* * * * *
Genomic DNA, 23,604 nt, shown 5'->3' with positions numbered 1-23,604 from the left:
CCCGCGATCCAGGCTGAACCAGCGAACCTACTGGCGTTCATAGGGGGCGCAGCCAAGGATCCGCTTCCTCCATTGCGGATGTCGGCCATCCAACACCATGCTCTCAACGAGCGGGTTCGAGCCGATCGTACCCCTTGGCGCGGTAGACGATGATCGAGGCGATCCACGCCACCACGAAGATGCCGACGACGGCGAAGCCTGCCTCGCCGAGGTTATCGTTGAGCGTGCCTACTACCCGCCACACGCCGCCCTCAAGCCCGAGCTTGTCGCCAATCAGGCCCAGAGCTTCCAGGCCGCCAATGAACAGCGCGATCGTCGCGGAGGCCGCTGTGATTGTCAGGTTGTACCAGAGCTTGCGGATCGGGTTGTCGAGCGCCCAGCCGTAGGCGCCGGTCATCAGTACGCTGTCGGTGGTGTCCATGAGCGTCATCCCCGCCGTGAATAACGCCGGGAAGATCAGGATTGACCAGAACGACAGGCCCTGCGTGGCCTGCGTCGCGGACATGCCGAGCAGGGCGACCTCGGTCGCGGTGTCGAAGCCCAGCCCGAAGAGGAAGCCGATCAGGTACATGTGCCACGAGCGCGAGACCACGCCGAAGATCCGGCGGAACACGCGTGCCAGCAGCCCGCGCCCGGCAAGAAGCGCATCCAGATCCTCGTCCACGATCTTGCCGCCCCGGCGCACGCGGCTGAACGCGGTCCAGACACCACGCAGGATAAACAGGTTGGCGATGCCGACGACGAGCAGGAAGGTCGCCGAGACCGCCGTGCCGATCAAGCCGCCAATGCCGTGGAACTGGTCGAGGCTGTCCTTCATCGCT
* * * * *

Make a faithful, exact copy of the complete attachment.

Genomic DNA, 23,604 nt, shown 5'->3' with positions numbered 1-23,604 from the left:
CCCGCGATCCAGGCTGAACCAGCGAACCTACTGGCGTTCATAGGGGGCGCAGCCAAGGATCCGCTTCCTCCATTGCGGATGTCGGCCATCCAACACCATGCTCTCAACGAGCGGGTTCGAGCCGATCGTACCCCTTGGCGCGGTAGACGATGATCGAGGCGATCCACGCCACCACGAAGATGCCGACGACGGCGAAGCCTGCCTCGCCGAGGTTATCGTTGAGCGTGCCTACTACCCGCCACACGCCGCCCTCAAGCCCGAGCTTGTCGCCAATCAGGCCCAGAGCTTCCAGGCCGCCAATGAACAGCGCGATCGTCGCGGAGGCCGCTGTGATTGTCAGGTTGTACCAGAGCTTGCGGATCGGGTTGTCGAGCGCCCAGCCGTAGGCGCCGGTCATCAGTACGCTGTCGGTGGTGTCCATGAGCGTCATCCCCGCCGTGAATAACGCCGGGAAGATCAGGATTGACCAGAACGACAGGCCCTGCGTGGCCTGCGTCGCGGACATGCCGAGCAGGGCGACCTCGGTCGCGGTGTCGAAGCCCAGCCCGAAGAGGAAGCCGATCAGGTACATGTGCCACGAGCGCGAGACCACGCCGAAGATCCGGCGGAACACGCGTGCCAGCAGCCCGCGCCCGGCAAGAAGCGCATCCAGATCCTCGTCCACGATCTTGCCGCCCCGGCGCACGCGGCTGAACGCGGTCCAGACACCACGCAGGATAAACAGGTTGGCGATGCCGACGACGAGCAGGAAGGTCGCCGAGACCGCCGTGCCGATCAAGCCGCCAATGCCGTGGAACTGGTCGAGGCTGTCCTTCATCGCT